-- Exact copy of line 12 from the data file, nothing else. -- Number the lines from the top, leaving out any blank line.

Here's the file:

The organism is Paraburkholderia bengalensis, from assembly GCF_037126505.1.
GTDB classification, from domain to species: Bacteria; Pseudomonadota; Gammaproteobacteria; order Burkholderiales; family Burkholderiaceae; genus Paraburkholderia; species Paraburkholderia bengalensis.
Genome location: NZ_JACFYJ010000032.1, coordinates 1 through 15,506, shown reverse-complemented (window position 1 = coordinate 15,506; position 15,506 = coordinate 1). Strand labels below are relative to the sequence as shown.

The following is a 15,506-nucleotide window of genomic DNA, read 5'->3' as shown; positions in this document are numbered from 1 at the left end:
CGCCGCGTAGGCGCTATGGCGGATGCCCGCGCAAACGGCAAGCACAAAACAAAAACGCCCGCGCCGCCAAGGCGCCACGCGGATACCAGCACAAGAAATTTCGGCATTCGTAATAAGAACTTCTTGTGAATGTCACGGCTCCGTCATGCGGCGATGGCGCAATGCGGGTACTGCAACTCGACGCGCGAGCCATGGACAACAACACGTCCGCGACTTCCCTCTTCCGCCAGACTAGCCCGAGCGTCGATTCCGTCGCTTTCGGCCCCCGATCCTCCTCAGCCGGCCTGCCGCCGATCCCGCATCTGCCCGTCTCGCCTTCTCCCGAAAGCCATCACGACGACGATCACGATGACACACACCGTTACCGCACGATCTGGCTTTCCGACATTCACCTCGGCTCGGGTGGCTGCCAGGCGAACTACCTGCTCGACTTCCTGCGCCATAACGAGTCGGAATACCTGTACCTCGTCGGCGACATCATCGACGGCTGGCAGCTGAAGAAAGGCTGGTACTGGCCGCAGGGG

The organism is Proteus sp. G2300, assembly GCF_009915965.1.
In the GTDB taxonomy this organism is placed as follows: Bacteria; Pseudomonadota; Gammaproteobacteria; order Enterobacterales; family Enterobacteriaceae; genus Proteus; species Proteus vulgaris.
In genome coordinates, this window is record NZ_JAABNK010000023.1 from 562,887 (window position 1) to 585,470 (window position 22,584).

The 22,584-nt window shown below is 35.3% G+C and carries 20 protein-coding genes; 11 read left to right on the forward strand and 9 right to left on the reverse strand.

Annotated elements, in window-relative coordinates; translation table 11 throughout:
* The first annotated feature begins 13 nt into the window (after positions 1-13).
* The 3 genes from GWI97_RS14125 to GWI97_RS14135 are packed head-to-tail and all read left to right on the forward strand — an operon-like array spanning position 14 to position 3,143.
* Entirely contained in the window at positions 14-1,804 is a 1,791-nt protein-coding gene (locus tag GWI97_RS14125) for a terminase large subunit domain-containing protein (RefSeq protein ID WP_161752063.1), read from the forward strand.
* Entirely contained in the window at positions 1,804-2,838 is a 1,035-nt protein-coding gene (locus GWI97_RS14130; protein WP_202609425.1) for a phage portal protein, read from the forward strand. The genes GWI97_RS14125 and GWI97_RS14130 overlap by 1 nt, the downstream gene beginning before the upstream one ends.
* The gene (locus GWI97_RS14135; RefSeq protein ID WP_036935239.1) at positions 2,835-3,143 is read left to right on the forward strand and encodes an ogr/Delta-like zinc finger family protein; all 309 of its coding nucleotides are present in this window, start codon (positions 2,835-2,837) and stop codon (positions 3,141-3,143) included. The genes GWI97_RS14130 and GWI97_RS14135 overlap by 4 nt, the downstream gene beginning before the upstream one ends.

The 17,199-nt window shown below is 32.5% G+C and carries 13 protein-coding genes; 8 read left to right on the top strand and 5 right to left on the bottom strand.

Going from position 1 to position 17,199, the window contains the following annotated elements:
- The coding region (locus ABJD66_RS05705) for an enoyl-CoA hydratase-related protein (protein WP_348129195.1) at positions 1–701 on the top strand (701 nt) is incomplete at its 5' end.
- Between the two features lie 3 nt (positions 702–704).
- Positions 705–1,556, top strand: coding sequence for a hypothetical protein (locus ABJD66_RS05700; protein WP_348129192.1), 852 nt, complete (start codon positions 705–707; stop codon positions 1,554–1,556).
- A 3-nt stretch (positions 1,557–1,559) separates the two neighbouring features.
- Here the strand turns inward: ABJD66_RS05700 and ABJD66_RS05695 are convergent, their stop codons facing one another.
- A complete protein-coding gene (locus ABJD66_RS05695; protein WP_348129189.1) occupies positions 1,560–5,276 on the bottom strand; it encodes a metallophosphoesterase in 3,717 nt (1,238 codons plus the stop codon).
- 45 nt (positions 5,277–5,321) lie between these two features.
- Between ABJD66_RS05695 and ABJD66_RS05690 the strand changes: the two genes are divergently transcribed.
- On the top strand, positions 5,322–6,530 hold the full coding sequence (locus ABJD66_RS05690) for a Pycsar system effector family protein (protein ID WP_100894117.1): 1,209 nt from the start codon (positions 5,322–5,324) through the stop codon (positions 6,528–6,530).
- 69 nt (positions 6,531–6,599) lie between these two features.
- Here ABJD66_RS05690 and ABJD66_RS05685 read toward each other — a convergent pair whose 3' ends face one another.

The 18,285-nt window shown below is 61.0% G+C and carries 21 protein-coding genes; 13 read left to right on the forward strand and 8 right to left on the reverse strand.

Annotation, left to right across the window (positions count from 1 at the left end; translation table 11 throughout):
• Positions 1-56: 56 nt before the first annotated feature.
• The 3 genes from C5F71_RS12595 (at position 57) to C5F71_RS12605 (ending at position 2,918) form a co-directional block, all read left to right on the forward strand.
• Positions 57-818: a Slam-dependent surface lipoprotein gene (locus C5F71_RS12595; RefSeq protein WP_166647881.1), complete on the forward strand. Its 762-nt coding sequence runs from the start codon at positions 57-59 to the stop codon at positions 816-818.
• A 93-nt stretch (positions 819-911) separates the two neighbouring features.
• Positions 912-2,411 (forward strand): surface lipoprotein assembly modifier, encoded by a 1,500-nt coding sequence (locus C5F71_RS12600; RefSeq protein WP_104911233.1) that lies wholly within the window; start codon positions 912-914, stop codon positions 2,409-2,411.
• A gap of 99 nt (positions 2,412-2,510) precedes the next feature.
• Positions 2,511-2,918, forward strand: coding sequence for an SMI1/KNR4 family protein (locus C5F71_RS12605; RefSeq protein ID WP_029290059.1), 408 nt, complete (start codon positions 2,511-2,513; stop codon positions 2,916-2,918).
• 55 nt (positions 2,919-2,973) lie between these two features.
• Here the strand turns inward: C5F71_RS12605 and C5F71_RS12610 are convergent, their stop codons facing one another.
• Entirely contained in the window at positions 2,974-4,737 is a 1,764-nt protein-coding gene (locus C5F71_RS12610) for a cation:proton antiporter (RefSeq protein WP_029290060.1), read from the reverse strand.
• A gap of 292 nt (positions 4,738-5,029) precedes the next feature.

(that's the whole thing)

* The 3 genes from GWI97_RS14125 to GWI97_RS14135 are packed head-to-tail and all read left to right on the forward strand — an operon-like array spanning position 14 to position 3,143.